The monophosphates decompose in presence of water with a rapidity which depends on the nature of the metal and the concentration of the solution (Abstr., 1884, 556).

In some cases, there is an intermediate reaction, the gelatinous monophosphate becoming crystalline. This is the final stage of the reaction if the conditions are such as to prevent the formation of a diphosphate. The diphosphates decompose at 100° into crystalline tribasic phosphates and the free acid, and at the ordinary temperature the reverse change takes place to a greater or less extent. These facts indicate that the intermediate phosphates described by various authors are in reality mixtures. The precipitation of silver phosphate may be regarded as taking place in two stages, the first products being the trisilver phosphate and the monophosphate, the latter immediately decomposing into the tribasic salt and the free acid, which limits the extent of the reaction. The formation of disilver phosphate is impossible under these conditions, since this salt is immediately decomposed by water (this vol., p. 215).

In the case of hypophosphoric acid, the precipitate is at first a gelatinous bibasic phosphate, which rapidly changes into a crystalline monobasic phosphate (Abstr., 1886, 200, 408, 593, 662).

C. H. B.

Silver Phosphates and Arsenates. By A. JOLY (Compt. rend., 103, 1071-1074).-Precipitated and amorphous silver phosphate dissolve in phosphoric acid solution, the solubility increasing with the concentration of the acid and the temperature. If a liquid containing less than 38 parts of phosphoric anhydride to 100 parts of water is saturated with silver phosphate at 80° and allowed to cool, it deposits trisilver phosphate in pale-yellow, rhombic dodecahedrons modified by faces of the icositetrahedron. The mother-liquor deposits no more crystals on standing, but will dissolve a further quantity of amorphous silver phosphate if heated, and thus the same solution of phosphoric acid can be used for the crystallisation of an unlimited quantity of silver phosphate.

If the solution contains 40 parts of phosphoric anhydride to 100 parts of water, it deposits disilver hydrogen phosphate, Ag2HPO1, in colourless crystals derived from a hexagonal prism. They generally form long prisms with rhombohedral terminations. In contact with water or alcohol, they become yellow, and decompose into trisilver phosphate and phosphoric acid, but they are not affected by ether. If the concentration of the phosphoric acid solution differs much from the strength given, the product is a mixture of crystals very difficult to purify.

When the crystals of disilver hydrogen phosphate are heated to 110-150°, they yield silver pyrophosphate, Ag.P2O1, which can also be obtained by heating the syrupy solution of the silver phosphate to the same temperature. Hurtzig and Geuther obtained the same compound by adding ether to the solution which had been heated. The pyrophosphate is not, however, formed in the wet way as these authors supposed, since under the given conditions of concentration, the fused acid salt, and not its solution, is decomposed. The experiment simply shows that disilver hydrogen phosphate yields the pyrophosphate at a lower temperature than that at which phosphoric acid is converted into pyrophosphoric acid.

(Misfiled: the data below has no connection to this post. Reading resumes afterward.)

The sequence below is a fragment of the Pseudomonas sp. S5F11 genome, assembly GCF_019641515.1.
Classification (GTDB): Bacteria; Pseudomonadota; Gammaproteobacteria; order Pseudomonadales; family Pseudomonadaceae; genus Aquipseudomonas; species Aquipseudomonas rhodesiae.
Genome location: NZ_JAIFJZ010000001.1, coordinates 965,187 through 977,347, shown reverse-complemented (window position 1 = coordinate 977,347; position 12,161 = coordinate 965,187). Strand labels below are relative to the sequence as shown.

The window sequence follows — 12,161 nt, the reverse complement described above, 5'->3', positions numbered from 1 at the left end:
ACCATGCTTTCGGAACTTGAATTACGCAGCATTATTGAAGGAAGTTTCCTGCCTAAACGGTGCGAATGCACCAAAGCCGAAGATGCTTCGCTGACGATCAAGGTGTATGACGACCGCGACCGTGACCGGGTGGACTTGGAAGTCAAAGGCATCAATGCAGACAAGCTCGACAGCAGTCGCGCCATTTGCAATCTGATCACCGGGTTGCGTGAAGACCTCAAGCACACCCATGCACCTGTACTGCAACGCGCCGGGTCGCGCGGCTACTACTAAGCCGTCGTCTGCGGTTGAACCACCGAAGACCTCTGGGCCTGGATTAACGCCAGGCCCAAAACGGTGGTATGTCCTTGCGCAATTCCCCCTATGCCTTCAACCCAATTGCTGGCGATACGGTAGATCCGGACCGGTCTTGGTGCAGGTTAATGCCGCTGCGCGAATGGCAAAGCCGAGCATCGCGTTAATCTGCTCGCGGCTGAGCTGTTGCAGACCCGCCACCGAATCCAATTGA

Silver arsenate is much less soluble than the phosphate in the free acid. If the solution contains less than 70 parts of arsenic anhydride to 100 parts of water, the solution saturated with amorphous silver arsenate at 80° deposits very brilliant, black, opaque crystals of trisilver arsenate, which are unmodified rhombic dodecahedra.

A solution of arsenic acid of the composition HзASO, + H2O, when saturated with silver arsenate, yields white monoclinic crystals of silver dihydrogen arsenate, a compound which is very readily prepared. It is decomposed into trisilver arsenate and arsenic acid by a trace of water, and if heated to 100° yields silver metarsenate in the form of a white powder which absorbs water very slowly. Before losing water, the crystals of the acid salt become red, probably owing to the formation of arsenic acid and disilver hydrogen arsenate, Ag2HASO.. In fact, if a solution from which silver dihydrogen arsenate will crystallise is saturated with silver arsenate at a tempera

ture a little below 100°, it deposits orange-red hexagonal prisms with rhombohedral terminations. Their form agrees with that of disilver hydrogen phosphate, and indicates that they are disilver arsenate, but they could not be purified.

When a syrupy solution of silver arsenate in arsenic acid is heated above 100°, it yields a white granular powder similar in appearance to the compound Ag20,2As2Os, described by Hurtzig and Geuther.

C. H. B.